It will be appreciated that the rotor vanes 1712 formed on the intermediate rotor 1702 are substantially identical in number and configuration to the rotor vanes 1208 formed on the end rotors 106. As such, a description of the rotor vanes 1712 will not be repeated. The intermediate rotor hub 1710, similar to the end rotor hub 1310, includes a plurality of openings 1714 that are evenly spaced around the circumference of, and extend through, the hub 1710. Each of these openings 1714 is collocated with one of the openings 1212 on each end rotor 106, and are used to align and couple the intermediate rotors 1702 to one another and to the end rotors 106, as appropriate. As with the single-stage implementation, hardened steel balls 1214 are preferably used to align and couple the intermediate rotors 1702 and end rotors 106, although various other devices could be used.
Having described the modular water dynamometer 100 configured in both a single-stage and an N-stage implementation, a brief description of how the modular water dynamometer 100 is interfaced to a fluid supply system, and to a machine to be tested, will now be provided. It will be appreciated that this description will be based on the modular water dynamometer 100 being configured in an N-stage implementation. With reference first to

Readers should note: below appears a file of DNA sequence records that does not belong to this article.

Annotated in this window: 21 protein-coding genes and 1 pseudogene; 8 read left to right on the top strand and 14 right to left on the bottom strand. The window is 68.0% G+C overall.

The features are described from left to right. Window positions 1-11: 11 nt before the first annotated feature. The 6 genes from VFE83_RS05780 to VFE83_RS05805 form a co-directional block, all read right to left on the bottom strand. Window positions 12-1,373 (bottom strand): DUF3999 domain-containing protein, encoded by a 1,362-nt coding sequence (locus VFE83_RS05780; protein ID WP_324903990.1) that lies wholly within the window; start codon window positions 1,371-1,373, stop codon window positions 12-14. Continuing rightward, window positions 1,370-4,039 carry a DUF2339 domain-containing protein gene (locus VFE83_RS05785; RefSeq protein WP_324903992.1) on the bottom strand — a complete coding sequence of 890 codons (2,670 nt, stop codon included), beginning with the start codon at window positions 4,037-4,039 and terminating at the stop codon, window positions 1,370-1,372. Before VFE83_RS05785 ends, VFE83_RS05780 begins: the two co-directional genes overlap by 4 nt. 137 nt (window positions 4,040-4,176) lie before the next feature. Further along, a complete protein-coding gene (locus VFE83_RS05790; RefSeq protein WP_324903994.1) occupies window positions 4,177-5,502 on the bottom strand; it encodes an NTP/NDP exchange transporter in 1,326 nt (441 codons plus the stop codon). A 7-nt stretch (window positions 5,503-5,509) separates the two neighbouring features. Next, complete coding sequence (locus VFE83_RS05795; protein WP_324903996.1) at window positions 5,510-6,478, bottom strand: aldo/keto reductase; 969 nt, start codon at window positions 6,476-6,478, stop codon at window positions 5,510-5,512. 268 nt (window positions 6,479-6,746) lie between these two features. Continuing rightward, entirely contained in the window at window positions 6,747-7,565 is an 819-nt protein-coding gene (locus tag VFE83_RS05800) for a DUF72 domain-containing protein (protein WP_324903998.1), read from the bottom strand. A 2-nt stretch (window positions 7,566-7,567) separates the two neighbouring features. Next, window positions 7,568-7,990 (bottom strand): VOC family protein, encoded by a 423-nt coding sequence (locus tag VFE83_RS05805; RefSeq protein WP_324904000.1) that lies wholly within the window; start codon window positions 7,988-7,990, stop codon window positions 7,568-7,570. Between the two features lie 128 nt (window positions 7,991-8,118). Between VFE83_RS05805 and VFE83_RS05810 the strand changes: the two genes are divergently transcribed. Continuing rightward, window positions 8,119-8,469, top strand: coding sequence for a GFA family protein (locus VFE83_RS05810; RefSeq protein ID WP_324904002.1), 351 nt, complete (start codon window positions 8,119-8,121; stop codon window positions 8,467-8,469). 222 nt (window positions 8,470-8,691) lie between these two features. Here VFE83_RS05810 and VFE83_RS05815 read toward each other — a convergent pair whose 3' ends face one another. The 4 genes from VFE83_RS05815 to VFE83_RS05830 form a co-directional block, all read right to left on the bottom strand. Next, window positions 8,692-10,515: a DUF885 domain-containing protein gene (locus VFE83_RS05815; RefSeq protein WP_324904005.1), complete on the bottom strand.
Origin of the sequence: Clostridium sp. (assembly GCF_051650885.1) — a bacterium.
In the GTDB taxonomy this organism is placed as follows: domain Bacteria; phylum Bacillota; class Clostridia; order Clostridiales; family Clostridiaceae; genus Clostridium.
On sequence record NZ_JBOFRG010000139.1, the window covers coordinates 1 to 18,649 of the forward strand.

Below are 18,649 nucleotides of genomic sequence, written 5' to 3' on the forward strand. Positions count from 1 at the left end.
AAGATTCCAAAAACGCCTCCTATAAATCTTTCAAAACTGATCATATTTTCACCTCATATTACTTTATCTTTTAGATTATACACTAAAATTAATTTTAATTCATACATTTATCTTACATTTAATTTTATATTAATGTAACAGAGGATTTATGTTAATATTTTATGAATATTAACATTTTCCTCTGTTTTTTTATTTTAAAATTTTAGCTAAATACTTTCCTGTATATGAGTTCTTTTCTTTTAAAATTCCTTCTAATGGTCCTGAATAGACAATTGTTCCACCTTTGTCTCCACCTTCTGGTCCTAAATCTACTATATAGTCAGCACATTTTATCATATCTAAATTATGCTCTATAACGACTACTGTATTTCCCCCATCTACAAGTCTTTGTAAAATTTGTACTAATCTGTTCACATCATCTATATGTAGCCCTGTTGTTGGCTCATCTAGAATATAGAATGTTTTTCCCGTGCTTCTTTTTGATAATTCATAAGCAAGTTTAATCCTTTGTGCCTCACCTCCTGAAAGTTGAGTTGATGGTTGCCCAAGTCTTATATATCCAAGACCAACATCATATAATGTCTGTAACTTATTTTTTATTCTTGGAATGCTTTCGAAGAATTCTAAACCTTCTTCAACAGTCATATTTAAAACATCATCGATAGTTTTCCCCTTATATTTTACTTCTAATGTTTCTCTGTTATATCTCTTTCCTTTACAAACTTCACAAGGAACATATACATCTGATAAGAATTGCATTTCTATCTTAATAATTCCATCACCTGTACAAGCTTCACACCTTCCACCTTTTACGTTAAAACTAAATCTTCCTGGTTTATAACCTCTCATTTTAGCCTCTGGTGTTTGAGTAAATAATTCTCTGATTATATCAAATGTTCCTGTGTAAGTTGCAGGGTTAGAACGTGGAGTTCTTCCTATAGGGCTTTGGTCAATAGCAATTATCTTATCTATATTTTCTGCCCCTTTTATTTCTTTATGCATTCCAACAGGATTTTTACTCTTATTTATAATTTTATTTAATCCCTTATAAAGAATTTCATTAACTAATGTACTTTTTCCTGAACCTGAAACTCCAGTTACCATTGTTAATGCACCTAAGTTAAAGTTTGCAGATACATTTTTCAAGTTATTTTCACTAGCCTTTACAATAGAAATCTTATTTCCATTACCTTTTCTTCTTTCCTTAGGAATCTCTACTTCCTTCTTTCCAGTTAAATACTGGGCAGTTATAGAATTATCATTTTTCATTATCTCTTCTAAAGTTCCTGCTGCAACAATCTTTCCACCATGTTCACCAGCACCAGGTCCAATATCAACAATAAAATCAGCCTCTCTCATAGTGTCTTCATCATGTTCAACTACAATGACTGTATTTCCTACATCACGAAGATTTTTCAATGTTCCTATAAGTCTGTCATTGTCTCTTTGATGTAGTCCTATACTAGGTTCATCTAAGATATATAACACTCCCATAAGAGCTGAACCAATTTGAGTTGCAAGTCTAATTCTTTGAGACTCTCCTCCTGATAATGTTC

Returning once again to
The shaft assembly 2104, at least in the depicted embodiment, includes two end sections, an input shaft 2116 and an end shaft 2118. The input shaft 2116 is adapted to be coupled at one end to a machine under test (not shown), and is adapted to be coupled, in a non-sealing manner, at its opposite end to one of the end sections 100-1 of the modular water dynamometer 100. The end shaft 2118 is adapted to be coupled, in a non-sealing manner, at one end to the other end section 100-N of the modular water dynamometer, and its other end is free. Preferably, the input shaft 2116 and end shaft 2118 are each coupled to the dynamometer 100 using the same hardened steel balls 1214 that are used to couple each of the rotors 106, 1702 together. Thus, the end rotors 106 and intermediate rotors 1702 are not individually coupled to a shaft that extends through the dynamometer 100. Rather, the coupled rotors 106, 1702 act as the shaft for the dynamometer 100. The input shaft 2116 and end shaft 2118 are shown coupled to one another via, for example, a threaded tie-rod 2120; however, this is merely exemplary of a particular preferred embodiment and the tie-rod 2120 or other coupling device need not be included.